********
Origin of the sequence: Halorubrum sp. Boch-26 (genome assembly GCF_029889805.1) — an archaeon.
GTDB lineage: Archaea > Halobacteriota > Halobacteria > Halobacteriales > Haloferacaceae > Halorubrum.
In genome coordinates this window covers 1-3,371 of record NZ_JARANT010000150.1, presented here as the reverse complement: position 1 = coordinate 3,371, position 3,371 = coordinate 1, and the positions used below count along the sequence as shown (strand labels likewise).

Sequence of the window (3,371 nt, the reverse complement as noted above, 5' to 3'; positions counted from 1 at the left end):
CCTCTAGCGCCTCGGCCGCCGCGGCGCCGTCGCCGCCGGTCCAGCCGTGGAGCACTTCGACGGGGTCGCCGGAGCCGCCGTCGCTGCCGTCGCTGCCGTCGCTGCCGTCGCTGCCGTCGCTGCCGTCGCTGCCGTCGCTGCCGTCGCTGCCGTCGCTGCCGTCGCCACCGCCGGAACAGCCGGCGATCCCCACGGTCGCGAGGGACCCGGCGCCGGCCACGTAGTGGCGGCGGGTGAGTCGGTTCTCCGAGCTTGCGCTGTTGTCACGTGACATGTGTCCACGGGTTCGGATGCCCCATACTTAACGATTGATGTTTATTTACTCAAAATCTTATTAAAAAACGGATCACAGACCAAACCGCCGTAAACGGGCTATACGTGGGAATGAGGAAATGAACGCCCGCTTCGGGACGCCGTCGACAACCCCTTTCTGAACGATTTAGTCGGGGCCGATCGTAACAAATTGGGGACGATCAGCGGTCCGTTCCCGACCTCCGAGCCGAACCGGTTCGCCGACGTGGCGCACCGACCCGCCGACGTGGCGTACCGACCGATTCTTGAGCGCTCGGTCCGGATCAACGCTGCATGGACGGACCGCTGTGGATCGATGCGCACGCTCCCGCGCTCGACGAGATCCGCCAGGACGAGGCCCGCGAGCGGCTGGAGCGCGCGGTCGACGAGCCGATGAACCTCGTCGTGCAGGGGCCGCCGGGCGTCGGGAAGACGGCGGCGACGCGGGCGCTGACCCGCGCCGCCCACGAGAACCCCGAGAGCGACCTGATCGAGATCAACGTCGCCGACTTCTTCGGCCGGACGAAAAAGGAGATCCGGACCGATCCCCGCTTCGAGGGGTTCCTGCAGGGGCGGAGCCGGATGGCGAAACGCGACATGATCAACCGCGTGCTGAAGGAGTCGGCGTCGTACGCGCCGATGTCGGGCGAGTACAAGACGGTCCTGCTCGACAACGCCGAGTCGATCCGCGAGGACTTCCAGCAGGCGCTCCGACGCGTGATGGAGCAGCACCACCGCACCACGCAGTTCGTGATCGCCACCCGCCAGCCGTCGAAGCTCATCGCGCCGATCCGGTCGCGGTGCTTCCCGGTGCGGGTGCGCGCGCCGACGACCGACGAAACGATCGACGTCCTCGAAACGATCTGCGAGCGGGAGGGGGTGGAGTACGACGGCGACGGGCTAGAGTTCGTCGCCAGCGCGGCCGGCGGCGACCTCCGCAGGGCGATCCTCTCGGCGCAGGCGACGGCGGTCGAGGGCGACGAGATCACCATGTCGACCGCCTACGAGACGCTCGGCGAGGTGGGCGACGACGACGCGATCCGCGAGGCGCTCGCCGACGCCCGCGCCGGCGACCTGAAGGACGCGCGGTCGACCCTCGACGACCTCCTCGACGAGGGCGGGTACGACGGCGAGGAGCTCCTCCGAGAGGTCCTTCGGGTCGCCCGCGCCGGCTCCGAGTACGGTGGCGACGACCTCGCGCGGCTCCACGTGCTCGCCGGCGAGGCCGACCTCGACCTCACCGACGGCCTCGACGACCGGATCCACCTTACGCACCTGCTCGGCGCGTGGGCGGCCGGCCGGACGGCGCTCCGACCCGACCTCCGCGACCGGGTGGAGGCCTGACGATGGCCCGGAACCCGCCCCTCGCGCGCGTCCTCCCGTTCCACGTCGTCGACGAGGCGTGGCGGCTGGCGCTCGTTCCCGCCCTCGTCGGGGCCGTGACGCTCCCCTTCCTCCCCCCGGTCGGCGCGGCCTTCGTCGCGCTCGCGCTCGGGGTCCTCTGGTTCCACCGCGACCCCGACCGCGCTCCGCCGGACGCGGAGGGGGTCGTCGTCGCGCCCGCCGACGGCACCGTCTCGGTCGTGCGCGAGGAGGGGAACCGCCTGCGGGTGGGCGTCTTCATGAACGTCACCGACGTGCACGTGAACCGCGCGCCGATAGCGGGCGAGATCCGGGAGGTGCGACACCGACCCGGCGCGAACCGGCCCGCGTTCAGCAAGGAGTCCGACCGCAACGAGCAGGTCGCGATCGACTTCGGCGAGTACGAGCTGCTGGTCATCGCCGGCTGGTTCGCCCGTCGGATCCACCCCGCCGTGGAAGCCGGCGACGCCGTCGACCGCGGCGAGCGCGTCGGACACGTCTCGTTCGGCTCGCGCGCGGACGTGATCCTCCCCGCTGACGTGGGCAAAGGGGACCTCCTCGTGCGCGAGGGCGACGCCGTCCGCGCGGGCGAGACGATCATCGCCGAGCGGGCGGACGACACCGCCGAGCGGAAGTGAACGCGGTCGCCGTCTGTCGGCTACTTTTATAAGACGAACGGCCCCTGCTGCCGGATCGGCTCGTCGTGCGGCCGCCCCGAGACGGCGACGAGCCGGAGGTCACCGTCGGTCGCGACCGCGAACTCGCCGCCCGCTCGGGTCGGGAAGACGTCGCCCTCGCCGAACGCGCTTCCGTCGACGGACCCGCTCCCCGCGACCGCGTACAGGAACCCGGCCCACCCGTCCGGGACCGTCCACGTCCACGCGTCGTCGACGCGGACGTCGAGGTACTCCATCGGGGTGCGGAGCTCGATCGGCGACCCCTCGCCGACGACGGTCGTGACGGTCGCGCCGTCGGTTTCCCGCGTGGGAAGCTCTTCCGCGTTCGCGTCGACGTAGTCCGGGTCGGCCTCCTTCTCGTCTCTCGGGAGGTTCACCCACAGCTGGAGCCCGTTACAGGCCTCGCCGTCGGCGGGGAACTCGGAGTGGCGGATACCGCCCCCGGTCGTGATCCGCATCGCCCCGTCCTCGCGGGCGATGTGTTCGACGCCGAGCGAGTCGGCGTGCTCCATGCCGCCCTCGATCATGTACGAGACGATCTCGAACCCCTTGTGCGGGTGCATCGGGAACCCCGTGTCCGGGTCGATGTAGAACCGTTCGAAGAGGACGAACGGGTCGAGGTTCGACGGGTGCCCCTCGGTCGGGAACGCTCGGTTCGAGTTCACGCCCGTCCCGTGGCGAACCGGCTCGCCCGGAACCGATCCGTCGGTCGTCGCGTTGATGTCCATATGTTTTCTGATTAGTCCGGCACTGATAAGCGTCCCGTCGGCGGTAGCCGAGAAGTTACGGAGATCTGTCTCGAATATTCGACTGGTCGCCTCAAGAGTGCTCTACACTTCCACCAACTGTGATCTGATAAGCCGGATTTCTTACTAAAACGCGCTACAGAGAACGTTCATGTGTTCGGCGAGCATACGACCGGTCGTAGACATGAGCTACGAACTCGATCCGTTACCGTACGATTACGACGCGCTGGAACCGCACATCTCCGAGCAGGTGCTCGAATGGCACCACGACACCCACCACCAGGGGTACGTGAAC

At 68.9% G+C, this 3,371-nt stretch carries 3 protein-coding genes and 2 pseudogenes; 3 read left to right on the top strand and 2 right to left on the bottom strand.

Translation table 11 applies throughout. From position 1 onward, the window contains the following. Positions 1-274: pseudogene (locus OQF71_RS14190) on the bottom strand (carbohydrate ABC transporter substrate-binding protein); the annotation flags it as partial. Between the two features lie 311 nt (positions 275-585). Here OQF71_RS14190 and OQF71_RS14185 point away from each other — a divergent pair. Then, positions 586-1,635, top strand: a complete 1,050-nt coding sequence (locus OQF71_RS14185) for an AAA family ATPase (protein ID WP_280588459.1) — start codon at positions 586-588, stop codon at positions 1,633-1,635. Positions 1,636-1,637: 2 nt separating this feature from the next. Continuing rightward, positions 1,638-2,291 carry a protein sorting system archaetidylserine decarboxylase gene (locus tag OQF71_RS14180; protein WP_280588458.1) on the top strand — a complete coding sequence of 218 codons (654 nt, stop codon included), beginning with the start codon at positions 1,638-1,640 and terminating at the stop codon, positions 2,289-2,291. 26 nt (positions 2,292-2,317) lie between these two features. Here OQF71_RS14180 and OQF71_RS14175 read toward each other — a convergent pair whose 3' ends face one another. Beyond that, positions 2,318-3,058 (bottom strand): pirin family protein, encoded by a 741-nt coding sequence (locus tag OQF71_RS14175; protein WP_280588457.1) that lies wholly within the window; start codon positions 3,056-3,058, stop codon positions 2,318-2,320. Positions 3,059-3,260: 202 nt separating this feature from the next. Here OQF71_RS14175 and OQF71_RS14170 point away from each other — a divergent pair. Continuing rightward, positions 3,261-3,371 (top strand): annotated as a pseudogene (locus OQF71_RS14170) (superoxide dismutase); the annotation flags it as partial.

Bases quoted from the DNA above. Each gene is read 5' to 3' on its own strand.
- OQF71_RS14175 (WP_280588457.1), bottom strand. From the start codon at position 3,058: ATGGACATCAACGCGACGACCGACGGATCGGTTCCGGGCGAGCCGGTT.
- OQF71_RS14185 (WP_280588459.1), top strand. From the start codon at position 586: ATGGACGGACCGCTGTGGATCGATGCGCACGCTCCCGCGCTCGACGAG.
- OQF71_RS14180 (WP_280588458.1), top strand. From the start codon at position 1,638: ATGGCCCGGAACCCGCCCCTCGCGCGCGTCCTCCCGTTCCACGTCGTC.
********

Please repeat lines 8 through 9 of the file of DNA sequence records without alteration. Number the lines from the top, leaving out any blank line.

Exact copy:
Bases quoted from the DNA above. Each gene is read 5' to 3' on its own strand.
- OQF71_RS14175 (WP_280588457.1), bottom strand. From the start codon at position 3,058: ATGGACATCAACGCGACGACCGACGGATCGGTTCCGGGCGAGCCGGTT.